We’ve all heard about the Internet of Things. It’s either great or terrible, depending on who you ask. But what is it, exactly?
The Internet of Things (IoT) is the internet-able nature of modern physical devices, vehicles, and buildings. You may also have heard of IoT products as connected devices or smart devices.
Typically, Internet of Things devices have sensors and software that enable the collection and exchange of data via the internet. IoT objects can be controlled remotely, allowing direct integration with computer systems, which, it’s argued, results in economic benefit and improved efficiency for users.
IoT shopping applications, for example, could track a phone’s location to learn a person’s shopping habits. Users would then be targeted with special offers for their favorite shops and products.
A shopping app could also link to a smart fridge, which would decide what food is needed (based on past consumption) and send the grocery list directly to a person’s phone. In fact, it’s entirely possible a smart fridge could order products automatically, without any human interaction.
The Internet of Things might also enhance home security, with a notification and live camera feed sent to your phone anytime someone enters your home. IoT could even make the dream of a self-sustained home a possibility. Imagine running a bath, vacuuming, or putting the kettle on—just by swiping a smart app.
The Internet of Things and security concerns
IoT application goes further than just gimmicks and consumer products, though. Large-scale projects, such as smart grids, smart homes, intelligent transportation, and smart cities are also embracing IoT. In fact, some cyber-experts have estimated there will be as many as 50 billion IoT objects by 2020.
With so many devices connected to the internet, security concerns will be an issue. Chiefly, remotely controlled IoT devices are perfect prey for man-in-the-middle attacks.
A system of such massive interconnection would have significant benefits, such as allowing universal access to information and a forcing transparency on governments (we can see them, just as they see us). However, the potential threat to privacy is staggering. And while the hope is that transparency will breed decency in governments, it’s more likely they will use IoT for social control and political manipulation.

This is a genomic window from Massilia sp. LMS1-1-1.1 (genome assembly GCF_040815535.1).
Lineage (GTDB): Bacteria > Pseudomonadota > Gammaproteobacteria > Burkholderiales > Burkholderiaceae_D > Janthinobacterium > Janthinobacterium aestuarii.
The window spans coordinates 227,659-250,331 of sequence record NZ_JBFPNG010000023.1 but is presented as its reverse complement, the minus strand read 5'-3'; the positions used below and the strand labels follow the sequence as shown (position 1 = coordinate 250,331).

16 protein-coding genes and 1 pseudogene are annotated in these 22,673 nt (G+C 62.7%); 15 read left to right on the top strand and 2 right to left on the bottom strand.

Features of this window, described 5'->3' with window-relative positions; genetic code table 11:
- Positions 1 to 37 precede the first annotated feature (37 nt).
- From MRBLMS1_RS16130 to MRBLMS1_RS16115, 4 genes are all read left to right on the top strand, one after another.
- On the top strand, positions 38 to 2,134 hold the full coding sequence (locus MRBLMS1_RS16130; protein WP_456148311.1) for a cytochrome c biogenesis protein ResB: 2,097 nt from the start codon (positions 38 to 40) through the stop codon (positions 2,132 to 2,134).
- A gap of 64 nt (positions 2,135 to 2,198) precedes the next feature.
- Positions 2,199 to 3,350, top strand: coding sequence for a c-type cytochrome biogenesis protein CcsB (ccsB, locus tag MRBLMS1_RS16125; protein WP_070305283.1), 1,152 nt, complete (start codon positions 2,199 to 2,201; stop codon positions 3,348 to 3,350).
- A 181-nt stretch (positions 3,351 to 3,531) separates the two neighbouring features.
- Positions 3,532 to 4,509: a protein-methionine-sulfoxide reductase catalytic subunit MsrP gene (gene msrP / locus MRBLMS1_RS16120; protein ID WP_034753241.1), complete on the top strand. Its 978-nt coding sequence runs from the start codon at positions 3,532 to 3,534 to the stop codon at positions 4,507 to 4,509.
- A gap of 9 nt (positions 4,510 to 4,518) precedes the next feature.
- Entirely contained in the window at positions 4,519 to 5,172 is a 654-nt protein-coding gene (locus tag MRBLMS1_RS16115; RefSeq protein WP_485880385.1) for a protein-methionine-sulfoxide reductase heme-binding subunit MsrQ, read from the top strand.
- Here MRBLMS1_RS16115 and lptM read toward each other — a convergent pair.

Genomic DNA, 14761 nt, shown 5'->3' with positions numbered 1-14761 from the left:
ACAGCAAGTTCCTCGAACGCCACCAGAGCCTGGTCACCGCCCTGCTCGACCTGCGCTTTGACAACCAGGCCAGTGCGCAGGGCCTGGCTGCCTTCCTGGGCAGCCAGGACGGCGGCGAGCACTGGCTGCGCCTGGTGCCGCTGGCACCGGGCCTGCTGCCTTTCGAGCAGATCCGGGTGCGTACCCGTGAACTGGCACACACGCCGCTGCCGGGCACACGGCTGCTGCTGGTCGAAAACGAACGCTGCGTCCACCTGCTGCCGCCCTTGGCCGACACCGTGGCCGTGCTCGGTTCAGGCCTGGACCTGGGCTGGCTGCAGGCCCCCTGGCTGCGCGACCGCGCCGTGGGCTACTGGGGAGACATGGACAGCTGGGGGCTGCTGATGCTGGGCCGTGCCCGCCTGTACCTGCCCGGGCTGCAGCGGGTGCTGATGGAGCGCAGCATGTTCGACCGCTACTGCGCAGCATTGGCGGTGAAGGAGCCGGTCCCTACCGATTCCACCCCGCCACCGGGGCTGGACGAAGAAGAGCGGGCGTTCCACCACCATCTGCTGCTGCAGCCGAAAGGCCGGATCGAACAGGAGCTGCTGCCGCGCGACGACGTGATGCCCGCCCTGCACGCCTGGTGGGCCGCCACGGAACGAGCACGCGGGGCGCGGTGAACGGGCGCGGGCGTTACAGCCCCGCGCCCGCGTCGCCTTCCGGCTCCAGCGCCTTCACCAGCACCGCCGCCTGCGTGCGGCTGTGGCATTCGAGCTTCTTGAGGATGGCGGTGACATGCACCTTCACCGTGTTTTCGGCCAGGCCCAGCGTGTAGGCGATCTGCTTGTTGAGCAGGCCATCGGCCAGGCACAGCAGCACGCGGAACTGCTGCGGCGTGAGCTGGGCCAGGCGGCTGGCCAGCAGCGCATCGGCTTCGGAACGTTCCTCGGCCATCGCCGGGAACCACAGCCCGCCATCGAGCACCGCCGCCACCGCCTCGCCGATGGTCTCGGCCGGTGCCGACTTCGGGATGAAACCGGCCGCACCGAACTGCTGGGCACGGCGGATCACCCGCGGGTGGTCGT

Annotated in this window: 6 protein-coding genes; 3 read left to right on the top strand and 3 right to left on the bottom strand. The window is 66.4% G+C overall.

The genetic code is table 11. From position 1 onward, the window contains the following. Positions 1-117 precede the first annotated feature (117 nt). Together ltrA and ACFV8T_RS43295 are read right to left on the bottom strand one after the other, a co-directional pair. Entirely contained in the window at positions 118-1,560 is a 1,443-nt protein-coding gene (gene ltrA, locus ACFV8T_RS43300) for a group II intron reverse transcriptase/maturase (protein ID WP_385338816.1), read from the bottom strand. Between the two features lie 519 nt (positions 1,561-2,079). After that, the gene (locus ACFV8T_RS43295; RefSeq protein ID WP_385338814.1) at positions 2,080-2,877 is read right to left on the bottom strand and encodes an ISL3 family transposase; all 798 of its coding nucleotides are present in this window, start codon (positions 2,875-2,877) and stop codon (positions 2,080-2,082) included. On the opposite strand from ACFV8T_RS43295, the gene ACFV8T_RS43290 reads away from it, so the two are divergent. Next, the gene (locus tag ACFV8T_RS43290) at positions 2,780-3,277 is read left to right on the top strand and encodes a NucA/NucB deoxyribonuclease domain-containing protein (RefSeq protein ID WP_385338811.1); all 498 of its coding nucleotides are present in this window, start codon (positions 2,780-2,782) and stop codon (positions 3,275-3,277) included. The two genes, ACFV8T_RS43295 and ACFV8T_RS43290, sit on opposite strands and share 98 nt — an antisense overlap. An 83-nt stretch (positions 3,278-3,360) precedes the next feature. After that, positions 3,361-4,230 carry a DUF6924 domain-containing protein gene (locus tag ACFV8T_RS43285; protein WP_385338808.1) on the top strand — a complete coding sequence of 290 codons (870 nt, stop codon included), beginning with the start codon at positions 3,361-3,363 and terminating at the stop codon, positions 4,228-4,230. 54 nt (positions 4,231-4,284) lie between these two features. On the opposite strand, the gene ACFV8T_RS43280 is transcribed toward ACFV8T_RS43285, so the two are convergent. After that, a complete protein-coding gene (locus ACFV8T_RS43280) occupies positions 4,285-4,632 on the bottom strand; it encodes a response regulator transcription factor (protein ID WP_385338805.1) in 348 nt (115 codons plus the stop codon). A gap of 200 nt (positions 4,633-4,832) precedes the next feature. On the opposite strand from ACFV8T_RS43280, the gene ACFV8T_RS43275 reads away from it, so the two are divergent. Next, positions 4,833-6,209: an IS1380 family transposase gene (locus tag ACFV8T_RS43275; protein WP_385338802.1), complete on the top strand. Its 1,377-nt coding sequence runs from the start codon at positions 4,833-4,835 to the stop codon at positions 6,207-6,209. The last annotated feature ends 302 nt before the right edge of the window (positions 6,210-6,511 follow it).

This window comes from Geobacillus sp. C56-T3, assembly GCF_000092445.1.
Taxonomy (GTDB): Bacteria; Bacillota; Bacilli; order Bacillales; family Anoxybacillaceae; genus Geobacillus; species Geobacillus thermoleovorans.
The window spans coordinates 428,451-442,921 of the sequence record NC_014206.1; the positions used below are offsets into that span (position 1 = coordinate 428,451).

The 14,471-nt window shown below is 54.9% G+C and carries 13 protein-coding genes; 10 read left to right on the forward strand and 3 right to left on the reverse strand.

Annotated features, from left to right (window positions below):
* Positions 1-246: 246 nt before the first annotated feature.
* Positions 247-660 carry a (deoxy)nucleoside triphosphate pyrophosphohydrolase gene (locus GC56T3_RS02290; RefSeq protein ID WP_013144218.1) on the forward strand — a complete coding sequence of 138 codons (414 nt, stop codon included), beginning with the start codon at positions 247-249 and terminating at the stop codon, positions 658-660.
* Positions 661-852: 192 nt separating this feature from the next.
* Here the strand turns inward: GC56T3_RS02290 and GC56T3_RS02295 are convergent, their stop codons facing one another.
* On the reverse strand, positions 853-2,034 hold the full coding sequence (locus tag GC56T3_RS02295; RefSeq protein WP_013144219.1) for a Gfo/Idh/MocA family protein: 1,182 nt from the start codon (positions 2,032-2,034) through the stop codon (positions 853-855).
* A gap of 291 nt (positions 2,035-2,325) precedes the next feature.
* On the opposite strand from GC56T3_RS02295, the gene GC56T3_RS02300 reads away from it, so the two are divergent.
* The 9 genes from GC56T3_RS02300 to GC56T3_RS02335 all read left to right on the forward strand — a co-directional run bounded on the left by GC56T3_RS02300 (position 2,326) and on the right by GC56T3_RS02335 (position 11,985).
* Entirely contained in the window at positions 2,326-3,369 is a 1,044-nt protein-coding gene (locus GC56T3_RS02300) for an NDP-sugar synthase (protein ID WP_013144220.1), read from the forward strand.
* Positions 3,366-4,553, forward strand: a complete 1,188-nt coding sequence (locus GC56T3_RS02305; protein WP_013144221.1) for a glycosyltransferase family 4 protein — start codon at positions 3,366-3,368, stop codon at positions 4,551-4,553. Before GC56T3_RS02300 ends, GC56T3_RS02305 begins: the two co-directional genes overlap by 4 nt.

IoT leads to data mining and privacy issues
On the surface, it seems the Internet of Things and the resulting data mining are utterly incompatible with privacy.
Household privacy will be compromised by analyzing network traffic from smart devices. A smart thermostat could note changes in room temperature to gauge when people are enjoying a spot of bedroom activity, for instance.
All this mined data can and will also be used against you. There’s nothing to stop an insurance company tracking your entire life (either with their own smart devices or paying for data from someone else’s), then using the information to deny you health insurance or a claim. As data storage becomes smaller and less expensive, companies can keep data forever on the assumption it will be useful down the line.
Criticisms of IoT: How safe is the Internet of Things?
It’s easy to write this off as more scare-mongering. And let’s be honest, ExpressVPN has a finger in the privacy solution pie. But prominent groups, such as The American Civil Liberties Union (ACLU) have expressed concern about IoT eroding the control people have over their own lives, stating:
“There’s simply no way to forecast how these immense powers—disproportionately accumulating in the hands of corporations seeking financial advantage and governments craving ever more control—will be used. Chances are big data, and the Internet of Things will make it harder for us to control our own lives, as we grow increasingly transparent to powerful corporations and government institutions that are becoming more opaque to us.”
A VPN will help protect your privacy
There are many privacy benefits to a VPN, which this blog has covered many times. Even better, an ExpressVPN router uses a VPN on any Wi-Fi-enabled device, even ones that can’t normally run VPN software, like PlayStation, Xbox, TV, and all your smart devices. In short, if it connects to Wi-Fi, it’s protected.
This is a brave new world we enter, where everything can be stored and used to harm us. Make sure you know what you’re signing up for. And don’t give up too much for the benefit of such little convenience.